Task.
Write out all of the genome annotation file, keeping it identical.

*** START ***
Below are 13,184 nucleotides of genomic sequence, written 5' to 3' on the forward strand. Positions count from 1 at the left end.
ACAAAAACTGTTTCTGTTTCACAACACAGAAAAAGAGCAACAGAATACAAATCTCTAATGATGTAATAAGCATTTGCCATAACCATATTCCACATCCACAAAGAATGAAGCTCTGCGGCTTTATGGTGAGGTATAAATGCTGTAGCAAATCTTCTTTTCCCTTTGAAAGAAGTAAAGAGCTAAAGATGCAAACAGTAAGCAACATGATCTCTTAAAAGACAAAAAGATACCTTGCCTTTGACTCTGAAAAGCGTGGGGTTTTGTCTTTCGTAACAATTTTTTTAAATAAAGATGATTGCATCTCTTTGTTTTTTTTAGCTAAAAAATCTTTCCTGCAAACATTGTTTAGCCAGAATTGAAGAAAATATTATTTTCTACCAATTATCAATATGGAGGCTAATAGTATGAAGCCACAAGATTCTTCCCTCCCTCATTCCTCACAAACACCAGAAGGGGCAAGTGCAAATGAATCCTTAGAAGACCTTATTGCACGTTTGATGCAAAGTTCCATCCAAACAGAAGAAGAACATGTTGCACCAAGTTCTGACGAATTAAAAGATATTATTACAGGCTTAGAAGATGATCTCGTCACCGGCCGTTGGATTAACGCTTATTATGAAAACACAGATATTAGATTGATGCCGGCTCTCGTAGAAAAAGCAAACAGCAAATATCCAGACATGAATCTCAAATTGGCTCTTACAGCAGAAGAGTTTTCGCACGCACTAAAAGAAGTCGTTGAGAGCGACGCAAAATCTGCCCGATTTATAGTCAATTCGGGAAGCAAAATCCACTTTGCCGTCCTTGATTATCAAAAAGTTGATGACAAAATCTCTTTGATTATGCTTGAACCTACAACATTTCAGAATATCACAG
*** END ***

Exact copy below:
Below are 13,184 nucleotides of genomic sequence, written 5' to 3' on the forward strand. Positions count from 1 at the left end.
ACAAAAACTGTTTCTGTTTCACAACACAGAAAAAGAGCAACAGAATACAAATCTCTAATGATGTAATAAGCATTTGCCATAACCATATTCCACATCCACAAAGAATGAAGCTCTGCGGCTTTATGGTGAGGTATAAATGCTGTAGCAAATCTTCTTTTCCCTTTGAAAGAAGTAAAGAGCTAAAGATGCAAACAGTAAGCAACATGATCTCTTAAAAGACAAAAAGATACCTTGCCTTTGACTCTGAAAAGCGTGGGGTTTTGTCTTTCGTAACAATTTTTTTAAATAAAGATGATTGCATCTCTTTGTTTTTTTTAGCTAAAAAATCTTTCCTGCAAACATTGTTTAGCCAGAATTGAAGAAAATATTATTTTCTACCAATTATCAATATGGAGGCTAATAGTATGAAGCCACAAGATTCTTCCCTCCCTCATTCCTCACAAACACCAGAAGGGGCAAGTGCAAATGAATCCTTAGAAGACCTTATTGCACGTTTGATGCAAAGTTCCATCCAAACAGAAGAAGAACATGTTGCACCAAGTTCTGACGAATTAAAAGATATTATTACAGGCTTAGAAGATGATCTCGTCACCGGCCGTTGGATTAACGCTTATTATGAAAACACAGATATTAGATTGATGCCGGCTCTCGTAGAAAAAGCAAACAGCAAATATCCAGACATGAATCTCAAATTGGCTCTTACAGCAGAAGAGTTTTCGCACGCACTAAAAGAAGTCGTTGAGAGCGACGCAAAATCTGCCCGATTTATAGTCAATTCGGGAAGCAAAATCCACTTTGCCGTCCTTGATTATCAAAAAGTTGATGACAAAATCTCTTTGATTATGCTTGAACCTACAACATTTCAGAATATCACAG